What do national parks and Washington's Metro have in common?
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Two high-profile public service systems mark big birthdays this year: The National Park Service (NPS) celebrates its 100th anniversary and Washington's Metrorail system turns 40.

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At first blush, these two entities are strikingly different. One is a technological workhorse used largely to move legions of commuters and tourists around the nation's capital. The other showcases some of our country’s most storied landscapes and cultural sites, offering millions of people each year an escape from the daily grind.

But the NPS and Metro have something unfortunate in common: Both are grappling with how to pay for repairs to aging infrastructure in order to avoid endangering users and staff and falling short of their promise to the American people.

The costs are not trivial. The NPS estimates that fixing its deferred maintenance backlog would cost $11.9 billion. Metro's backlog would cost $16 billion to fix over 15 years, according to the Metropolitan Washington Council of Governments.

Visitors to many national park locations, including the Grand Canyon, Yellowstone, the Martin Luther King Jr. National Historic Site and the Statue of Liberty, encounter closed trails, limited access to facilities, reduced services and potential safety hazards that impede enjoyment of our nation's most spectacular wild landscapes and historic treasures.

That's no way to celebrate a centennial.

Why do our national parks need regular maintenance? First, NPS manages not only the land but also more than 10,000 miles of roads within the parks, along with trails, restrooms, campgrounds, electrical and water systems, and myriad other facilities that make our parks such desirable destinations.

Second, the National Park System includes thousands of historic buildings and cultural assets, such as Abraham Lincoln's home and cliff dwellings in Colorado's Mesa Verde National Park. Many of these are structures that need routine care and maintenance to ensure they do not succumb to time, weather and wear from a constant stream of visitors.

Such maintenance needs have hit home in the Washington area. The Arlington Memorial Bridge, an iconic structure in the nation's capital connecting Arlington National Cemetery with the Lincoln Memorial, is among the roadways overseen by the NPS and needs $250 million in repairs; without them, warns NPS Director Jonathan Jarvis, the bridge will become unsafe for driving and be suitable only for foot traffic by 2021. The agency's Washington-area repair list also includes portions of the National Mall, the George Washington Memorial Parkway and historic sites such as Ford's Theatre.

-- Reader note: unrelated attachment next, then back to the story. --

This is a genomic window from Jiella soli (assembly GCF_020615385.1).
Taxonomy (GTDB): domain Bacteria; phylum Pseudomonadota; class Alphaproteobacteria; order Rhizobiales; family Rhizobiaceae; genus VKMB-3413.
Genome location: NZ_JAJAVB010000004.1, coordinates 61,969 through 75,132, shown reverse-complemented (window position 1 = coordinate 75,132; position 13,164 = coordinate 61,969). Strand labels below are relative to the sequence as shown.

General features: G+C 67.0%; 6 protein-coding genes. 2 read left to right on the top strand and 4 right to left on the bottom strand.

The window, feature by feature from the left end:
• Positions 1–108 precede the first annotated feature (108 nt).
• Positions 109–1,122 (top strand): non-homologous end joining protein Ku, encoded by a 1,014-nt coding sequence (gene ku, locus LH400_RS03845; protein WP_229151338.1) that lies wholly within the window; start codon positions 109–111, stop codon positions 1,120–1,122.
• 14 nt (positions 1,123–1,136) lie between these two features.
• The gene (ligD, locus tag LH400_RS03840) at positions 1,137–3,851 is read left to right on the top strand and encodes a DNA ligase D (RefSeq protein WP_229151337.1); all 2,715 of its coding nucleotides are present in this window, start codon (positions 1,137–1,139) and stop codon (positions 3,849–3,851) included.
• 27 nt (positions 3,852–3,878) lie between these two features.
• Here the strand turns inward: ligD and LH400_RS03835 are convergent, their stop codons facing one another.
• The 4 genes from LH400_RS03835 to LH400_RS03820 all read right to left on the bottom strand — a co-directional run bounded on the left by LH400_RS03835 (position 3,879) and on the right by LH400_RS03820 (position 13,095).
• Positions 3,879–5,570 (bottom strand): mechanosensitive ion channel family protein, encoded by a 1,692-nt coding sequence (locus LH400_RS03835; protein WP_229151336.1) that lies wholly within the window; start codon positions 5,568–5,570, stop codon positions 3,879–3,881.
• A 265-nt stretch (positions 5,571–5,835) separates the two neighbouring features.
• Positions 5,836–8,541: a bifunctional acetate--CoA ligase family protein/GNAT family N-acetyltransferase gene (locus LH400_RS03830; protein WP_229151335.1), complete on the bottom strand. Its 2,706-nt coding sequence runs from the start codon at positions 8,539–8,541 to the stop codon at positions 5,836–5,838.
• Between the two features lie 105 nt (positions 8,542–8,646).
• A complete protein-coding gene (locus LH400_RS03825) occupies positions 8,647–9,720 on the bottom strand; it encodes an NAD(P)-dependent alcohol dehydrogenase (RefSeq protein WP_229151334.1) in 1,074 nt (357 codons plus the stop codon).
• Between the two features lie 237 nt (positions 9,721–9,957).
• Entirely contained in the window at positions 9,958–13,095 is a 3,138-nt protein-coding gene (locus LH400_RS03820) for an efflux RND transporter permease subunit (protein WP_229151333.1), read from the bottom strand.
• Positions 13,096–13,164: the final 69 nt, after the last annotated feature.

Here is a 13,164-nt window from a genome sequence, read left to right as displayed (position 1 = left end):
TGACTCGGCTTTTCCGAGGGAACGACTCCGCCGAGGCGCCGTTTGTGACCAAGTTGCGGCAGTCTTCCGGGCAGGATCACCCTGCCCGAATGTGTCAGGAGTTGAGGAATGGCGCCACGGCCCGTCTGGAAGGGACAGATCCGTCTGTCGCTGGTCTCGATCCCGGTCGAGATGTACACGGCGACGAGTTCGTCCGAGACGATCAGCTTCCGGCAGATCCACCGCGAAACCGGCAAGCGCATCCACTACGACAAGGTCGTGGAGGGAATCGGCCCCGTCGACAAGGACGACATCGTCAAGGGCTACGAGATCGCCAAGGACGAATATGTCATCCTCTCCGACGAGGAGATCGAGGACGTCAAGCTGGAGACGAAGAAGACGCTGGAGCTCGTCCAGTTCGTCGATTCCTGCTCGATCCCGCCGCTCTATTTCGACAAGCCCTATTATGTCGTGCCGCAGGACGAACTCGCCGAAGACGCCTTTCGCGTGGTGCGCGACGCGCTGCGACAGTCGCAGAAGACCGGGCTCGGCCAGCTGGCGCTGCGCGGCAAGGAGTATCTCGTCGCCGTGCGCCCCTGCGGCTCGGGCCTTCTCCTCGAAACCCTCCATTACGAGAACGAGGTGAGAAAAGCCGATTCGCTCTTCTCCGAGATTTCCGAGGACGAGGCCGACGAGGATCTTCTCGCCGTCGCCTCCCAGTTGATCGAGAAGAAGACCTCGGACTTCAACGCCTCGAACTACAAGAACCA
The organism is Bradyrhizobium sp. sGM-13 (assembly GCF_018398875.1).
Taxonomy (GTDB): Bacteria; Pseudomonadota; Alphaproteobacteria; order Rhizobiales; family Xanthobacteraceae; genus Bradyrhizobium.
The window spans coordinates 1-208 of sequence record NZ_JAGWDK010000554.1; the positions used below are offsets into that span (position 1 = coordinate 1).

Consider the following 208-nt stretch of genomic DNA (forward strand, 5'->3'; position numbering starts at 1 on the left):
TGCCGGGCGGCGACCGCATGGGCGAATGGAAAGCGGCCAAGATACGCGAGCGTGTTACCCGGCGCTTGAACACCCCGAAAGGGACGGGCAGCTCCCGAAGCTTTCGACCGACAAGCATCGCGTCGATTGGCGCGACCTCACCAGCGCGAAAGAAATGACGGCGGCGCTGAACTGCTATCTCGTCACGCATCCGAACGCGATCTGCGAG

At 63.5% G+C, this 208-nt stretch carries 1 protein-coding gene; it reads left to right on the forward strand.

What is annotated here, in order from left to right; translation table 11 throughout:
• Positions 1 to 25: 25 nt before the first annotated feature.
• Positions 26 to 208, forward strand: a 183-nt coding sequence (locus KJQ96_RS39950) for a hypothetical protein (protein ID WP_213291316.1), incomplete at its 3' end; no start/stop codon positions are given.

Now, with park visitation nationwide reaching record highs — 307 million in 2015 alone — it's time for Congress to make fixing our parks a national priority. There are five reasons why: preservation, access, revenue, kids and safety.

Maintaining the parks preserves our nation's historical and cultural treasures for present and future generations, while accessibility to all visitors is threatened when routine maintenance lags. On the revenue side, the NPS just released an updated report showing that every tax dollar invested in the NPS generates $10 in economic activity. In 2015, visitors spent $16.9 billion in communities within 60 miles of national park sites — helping to support 295,000 jobs and ultimately creating a $32 billion benefit to the economy.

Parks offer our children three-dimensional educational and recreational experiences, with no batteries or passwords required. Connecting kids to our parks offers families affordable, healthy options for spending time together and can foster a strong appreciation for our country's rich natural and cultural heritage.

Finally, we need to make sure our parks are safe, which means infrastructure repairs for everything from unstable guardrails to worn wiring to inadequate wastewater treatment systems.

This is not the first time the NPS has faced a funding shortfall. In 1956, when our parks were deteriorating after decades of use, Congress approved a plan, called Mission 66, to address flagging conditions within 10 years. By 1966, workers had built approximately 100 new visitor centers and addressed other maintenance needs that improved the guest experience throughout the park system.

During this centennial year, Congress needs to embark on another mission to get our national parks back on track. That effort should start with guaranteed annual federal funding to address national park infrastructure needs, innovative policy and management reforms, and increased opportunities for public-private partnerships. Our national parks, often referred to as "America's best idea," need not join Washington's Metro as a public trust succumbing to systemic maintenance failure. 

Reichert is executive vice president of the Pew Charitable Trusts.